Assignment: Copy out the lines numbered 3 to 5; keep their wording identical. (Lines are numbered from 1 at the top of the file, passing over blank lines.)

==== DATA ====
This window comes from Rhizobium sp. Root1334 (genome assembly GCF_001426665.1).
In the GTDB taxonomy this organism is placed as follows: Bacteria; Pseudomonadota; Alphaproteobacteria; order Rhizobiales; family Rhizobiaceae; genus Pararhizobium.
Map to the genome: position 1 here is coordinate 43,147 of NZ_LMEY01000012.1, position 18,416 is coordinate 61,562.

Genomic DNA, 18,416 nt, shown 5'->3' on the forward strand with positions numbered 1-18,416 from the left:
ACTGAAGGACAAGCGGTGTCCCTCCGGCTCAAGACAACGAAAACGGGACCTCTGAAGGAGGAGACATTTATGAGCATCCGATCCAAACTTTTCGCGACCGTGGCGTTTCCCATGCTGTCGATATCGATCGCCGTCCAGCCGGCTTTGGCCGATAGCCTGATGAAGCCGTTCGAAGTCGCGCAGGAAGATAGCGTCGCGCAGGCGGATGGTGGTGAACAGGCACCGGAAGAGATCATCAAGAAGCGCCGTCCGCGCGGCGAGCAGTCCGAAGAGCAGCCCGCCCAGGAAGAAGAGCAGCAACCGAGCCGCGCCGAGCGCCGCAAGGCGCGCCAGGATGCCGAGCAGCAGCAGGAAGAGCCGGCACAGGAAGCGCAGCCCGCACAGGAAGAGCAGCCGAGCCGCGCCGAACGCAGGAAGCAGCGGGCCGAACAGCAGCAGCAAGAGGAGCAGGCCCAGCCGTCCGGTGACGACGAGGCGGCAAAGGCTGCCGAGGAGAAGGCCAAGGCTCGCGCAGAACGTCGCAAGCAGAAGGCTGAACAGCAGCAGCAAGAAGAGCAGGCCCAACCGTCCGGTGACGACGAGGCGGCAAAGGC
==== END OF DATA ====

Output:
Map to the genome: position 1 here is coordinate 43,147 of NZ_LMEY01000012.1, position 18,416 is coordinate 61,562.

Genomic DNA, 18,416 nt, shown 5'->3' on the forward strand with positions numbered 1-18,416 from the left:
ACTGAAGGACAAGCGGTGTCCCTCCGGCTCAAGACAACGAAAACGGGACCTCTGAAGGAGGAGACATTTATGAGCATCCGATCCAAACTTTTCGCGACCGTGGCGTTTCCCATGCTGTCGATATCGATCGCCGTCCAGCCGGCTTTGGCCGATAGCCTGATGAAGCCGTTCGAAGTCGCGCAGGAAGATAGCGTCGCGCAGGCGGATGGTGGTGAACAGGCACCGGAAGAGATCATCAAGAAGCGCCGTCCGCGCGGCGAGCAGTCCGAAGAGCAGCCCGCCCAGGAAGAAGAGCAGCAACCGAGCCGCGCCGAGCGCCGCAAGGCGCGCCAGGATGCCGAGCAGCAGCAGGAAGAGCCGGCACAGGAAGCGCAGCCCGCACAGGAAGAGCAGCCGAGCCGCGCCGAACGCAGGAAGCAGCGGGCCGAACAGCAGCAGCAAGAGGAGCAGGCCCAGCCGTCCGGTGACGACGAGGCGGCAAAGGCTGCCGAGGAGAAGGCCAAGGCTCGCGCAGAACGTCGCAAGCAGAAGGCTGAACAGCAGCAGCAAGAAGAGCAGGCCCAACCGTCCGGTGACGACGAGGCGGCAAAGGC